Here's a dangerous fact: I didn't much care for Killzone 2's multiplayer. Try and momentarily contain your frothing bile secretions, and force down those feelings of unbridled hostility for a second, and hear me out. I just couldn't get on board with the control scheme, for a start, and,while I could appreciate that Salamun Market was an exceptional bit of design work, I found the game required a bit more work than I was prepared to put in before dishing out the good classes and abilities.
So, getting down to the brass tacks, it's particularly nice to see the Killzone 3 multiplayer beta sorting most of the things I saw as problematic in Killzone 2, while keeping the game's identity. Oh, and it also adds whooshy jetpacks. Bonus.
The first thing you'll notice is that the controls, which Guerrilla insisted weren't broken, have been fixed. Input delay has been radically reduced, and the overall feel of movement has been attuned to make everything comparable to its contemporaries. The weightiness of everything in the second game might have been a unique offering, but standardisation is probably going to go down better with most people. Guerrilla has also been gracious enough to include an 'Alternate' control scheme (L1 for zoom, R1 to fire) off the bat, which 99.9 per cent of players will immediately switch to straight away.
It's particularly easy to see where inspirations are being drawn. Aiming down the sights is now a huge priority - even in close quarters combat, ironically. Whereas Killzone 2 had you hip-firing three miles across the map with perfect accuracy, now you'll invariably find yourself zooming in. Shooting from the hip feels the same as before, but Guerilla loves scopes so much they've even given the shotgun a reflex sight. Aiming and movement speeds have both been bumped up while looking down your scope, too, which makes the whole game feel like it's sheepishly (but successfully) trying to answer its own call of duty.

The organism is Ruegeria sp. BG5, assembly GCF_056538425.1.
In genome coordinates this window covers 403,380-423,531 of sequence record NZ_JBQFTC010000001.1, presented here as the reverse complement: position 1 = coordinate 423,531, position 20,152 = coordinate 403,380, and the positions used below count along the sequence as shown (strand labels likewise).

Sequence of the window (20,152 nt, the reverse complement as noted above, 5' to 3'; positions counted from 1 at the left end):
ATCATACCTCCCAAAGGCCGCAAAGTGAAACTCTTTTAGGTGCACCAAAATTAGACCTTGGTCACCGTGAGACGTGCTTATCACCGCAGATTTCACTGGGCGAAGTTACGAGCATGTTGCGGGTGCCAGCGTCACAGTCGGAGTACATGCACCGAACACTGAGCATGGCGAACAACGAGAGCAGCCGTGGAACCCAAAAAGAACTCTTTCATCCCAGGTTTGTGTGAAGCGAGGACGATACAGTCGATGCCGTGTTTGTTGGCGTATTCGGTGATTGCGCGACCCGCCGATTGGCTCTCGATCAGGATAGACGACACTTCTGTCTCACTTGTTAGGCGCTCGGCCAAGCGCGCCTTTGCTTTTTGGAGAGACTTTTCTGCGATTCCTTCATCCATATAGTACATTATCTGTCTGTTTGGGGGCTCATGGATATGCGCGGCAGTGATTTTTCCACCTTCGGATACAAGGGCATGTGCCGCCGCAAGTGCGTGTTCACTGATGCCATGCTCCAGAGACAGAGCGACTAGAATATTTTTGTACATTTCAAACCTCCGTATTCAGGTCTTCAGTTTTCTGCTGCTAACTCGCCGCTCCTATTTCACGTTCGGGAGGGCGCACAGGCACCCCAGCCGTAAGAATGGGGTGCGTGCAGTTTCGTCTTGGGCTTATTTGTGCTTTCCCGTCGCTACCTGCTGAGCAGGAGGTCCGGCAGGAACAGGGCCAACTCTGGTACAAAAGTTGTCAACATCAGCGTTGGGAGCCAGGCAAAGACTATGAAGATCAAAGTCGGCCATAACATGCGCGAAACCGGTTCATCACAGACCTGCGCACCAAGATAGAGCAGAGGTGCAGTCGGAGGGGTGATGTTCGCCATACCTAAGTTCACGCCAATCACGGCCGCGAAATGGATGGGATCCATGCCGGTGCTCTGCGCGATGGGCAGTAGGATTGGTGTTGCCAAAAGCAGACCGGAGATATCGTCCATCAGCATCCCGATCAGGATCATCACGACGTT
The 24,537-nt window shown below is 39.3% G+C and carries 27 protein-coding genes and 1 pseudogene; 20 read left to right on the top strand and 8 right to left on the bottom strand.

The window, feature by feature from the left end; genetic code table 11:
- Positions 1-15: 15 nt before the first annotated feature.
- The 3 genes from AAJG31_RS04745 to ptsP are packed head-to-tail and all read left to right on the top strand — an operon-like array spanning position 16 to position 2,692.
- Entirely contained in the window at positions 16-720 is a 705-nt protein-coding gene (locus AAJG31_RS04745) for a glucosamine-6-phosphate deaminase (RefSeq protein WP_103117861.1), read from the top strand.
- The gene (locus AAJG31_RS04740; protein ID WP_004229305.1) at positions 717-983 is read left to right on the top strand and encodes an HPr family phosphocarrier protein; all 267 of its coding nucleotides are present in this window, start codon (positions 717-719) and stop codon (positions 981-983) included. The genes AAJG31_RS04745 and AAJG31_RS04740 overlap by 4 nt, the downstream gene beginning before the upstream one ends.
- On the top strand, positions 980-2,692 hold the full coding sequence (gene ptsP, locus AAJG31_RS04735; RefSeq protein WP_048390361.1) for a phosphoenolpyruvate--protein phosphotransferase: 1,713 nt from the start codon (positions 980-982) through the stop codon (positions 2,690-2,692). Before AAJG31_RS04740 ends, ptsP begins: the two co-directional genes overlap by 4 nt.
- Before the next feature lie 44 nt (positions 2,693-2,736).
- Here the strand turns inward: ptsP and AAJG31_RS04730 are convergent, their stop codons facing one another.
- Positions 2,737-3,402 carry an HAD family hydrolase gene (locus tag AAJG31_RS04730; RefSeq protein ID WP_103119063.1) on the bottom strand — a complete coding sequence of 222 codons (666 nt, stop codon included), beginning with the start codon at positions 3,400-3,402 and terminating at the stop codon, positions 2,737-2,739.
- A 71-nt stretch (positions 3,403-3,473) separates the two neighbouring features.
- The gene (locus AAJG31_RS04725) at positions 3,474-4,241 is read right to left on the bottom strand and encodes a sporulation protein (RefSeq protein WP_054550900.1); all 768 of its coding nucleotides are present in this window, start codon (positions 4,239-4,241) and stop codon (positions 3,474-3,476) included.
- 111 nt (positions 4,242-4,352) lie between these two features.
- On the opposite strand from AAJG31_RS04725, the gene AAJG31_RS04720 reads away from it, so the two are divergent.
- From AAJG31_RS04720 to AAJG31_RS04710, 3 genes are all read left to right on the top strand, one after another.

The scoring has also been adjusted alongside other shooters. Now you get 100 points (instead of 1) for a kill; 50 for killing a turret/drone and reviving or repairing; and 25 for an assist. Ribbons are awarded for performing certain actions, too, and receiving one gives you a mini-boost for the rest of that match: the Silent Footsteps ribbon, for instance, does exactly what it says on the tin.
All classes are unlocked at the start, so there's no more having to play for three weeks before gaining access to the Saboteur. On the other hand, each class only starts out with basic abilities - each perk must be unlocked, and can be upgraded through three levels. Some other tweaks to the old favourites are soon felt, too: Tacticians can no longer drop spawn points, for instance.
Weapons recoil is nonexistent at the moment. Guerrilla has already stated they're looking into this, but as it stands you can pretty much pew pew away for minutes without your gun kicking up into the air. This means the high-levelled players (and there are already zillions, which is crazy) can consistently headshot you to death without breaking a sweat.